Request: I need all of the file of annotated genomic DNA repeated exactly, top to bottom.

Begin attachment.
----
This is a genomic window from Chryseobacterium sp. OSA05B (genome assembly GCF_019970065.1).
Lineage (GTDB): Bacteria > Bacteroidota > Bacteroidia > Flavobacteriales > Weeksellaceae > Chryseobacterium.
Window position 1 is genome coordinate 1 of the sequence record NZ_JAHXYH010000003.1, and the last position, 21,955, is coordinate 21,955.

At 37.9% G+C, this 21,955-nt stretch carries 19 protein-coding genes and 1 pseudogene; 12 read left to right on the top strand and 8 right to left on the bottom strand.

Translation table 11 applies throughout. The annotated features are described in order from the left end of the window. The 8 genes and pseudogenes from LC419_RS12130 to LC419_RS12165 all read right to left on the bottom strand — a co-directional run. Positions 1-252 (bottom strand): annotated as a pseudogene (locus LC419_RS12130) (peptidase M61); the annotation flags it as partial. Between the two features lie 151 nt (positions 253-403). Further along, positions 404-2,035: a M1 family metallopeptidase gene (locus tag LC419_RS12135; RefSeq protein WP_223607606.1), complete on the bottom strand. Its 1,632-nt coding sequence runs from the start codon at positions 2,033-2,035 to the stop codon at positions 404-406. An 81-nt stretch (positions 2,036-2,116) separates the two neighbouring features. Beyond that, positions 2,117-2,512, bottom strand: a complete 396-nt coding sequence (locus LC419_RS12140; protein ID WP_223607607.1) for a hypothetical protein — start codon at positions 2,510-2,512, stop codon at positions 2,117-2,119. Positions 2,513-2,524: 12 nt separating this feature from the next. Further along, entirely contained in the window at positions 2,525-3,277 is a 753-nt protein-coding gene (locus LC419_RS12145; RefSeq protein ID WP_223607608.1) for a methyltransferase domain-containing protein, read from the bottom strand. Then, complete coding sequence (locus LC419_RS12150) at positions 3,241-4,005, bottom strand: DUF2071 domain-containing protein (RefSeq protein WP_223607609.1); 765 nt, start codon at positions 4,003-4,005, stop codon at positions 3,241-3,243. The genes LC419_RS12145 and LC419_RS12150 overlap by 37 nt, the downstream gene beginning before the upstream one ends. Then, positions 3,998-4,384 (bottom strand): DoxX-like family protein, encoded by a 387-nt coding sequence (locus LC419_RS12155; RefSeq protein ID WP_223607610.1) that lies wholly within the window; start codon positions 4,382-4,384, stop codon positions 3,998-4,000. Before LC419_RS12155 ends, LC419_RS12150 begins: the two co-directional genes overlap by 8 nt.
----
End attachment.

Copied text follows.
This is a genomic window from Chryseobacterium sp. OSA05B (genome assembly GCF_019970065.1).
Lineage (GTDB): Bacteria > Bacteroidota > Bacteroidia > Flavobacteriales > Weeksellaceae > Chryseobacterium.
Window position 1 is genome coordinate 1 of the sequence record NZ_JAHXYH010000003.1, and the last position, 21,955, is coordinate 21,955.

At 37.9% G+C, this 21,955-nt stretch carries 19 protein-coding genes and 1 pseudogene; 12 read left to right on the top strand and 8 right to left on the bottom strand.

Translation table 11 applies throughout. The annotated features are described in order from the left end of the window. The 8 genes and pseudogenes from LC419_RS12130 to LC419_RS12165 all read right to left on the bottom strand — a co-directional run. Positions 1-252 (bottom strand): annotated as a pseudogene (locus LC419_RS12130) (peptidase M61); the annotation flags it as partial. Between the two features lie 151 nt (positions 253-403). Further along, positions 404-2,035: a M1 family metallopeptidase gene (locus tag LC419_RS12135; RefSeq protein WP_223607606.1), complete on the bottom strand. Its 1,632-nt coding sequence runs from the start codon at positions 2,033-2,035 to the stop codon at positions 404-406. An 81-nt stretch (positions 2,036-2,116) separates the two neighbouring features. Beyond that, positions 2,117-2,512, bottom strand: a complete 396-nt coding sequence (locus LC419_RS12140; protein ID WP_223607607.1) for a hypothetical protein — start codon at positions 2,510-2,512, stop codon at positions 2,117-2,119. Positions 2,513-2,524: 12 nt separating this feature from the next. Further along, entirely contained in the window at positions 2,525-3,277 is a 753-nt protein-coding gene (locus LC419_RS12145; RefSeq protein ID WP_223607608.1) for a methyltransferase domain-containing protein, read from the bottom strand. Then, complete coding sequence (locus LC419_RS12150) at positions 3,241-4,005, bottom strand: DUF2071 domain-containing protein (RefSeq protein WP_223607609.1); 765 nt, start codon at positions 4,003-4,005, stop codon at positions 3,241-3,243. The genes LC419_RS12145 and LC419_RS12150 overlap by 37 nt, the downstream gene beginning before the upstream one ends. Then, positions 3,998-4,384 (bottom strand): DoxX-like family protein, encoded by a 387-nt coding sequence (locus LC419_RS12155; RefSeq protein ID WP_223607610.1) that lies wholly within the window; start codon positions 4,382-4,384, stop codon positions 3,998-4,000. Before LC419_RS12155 ends, LC419_RS12150 begins: the two co-directional genes overlap by 8 nt.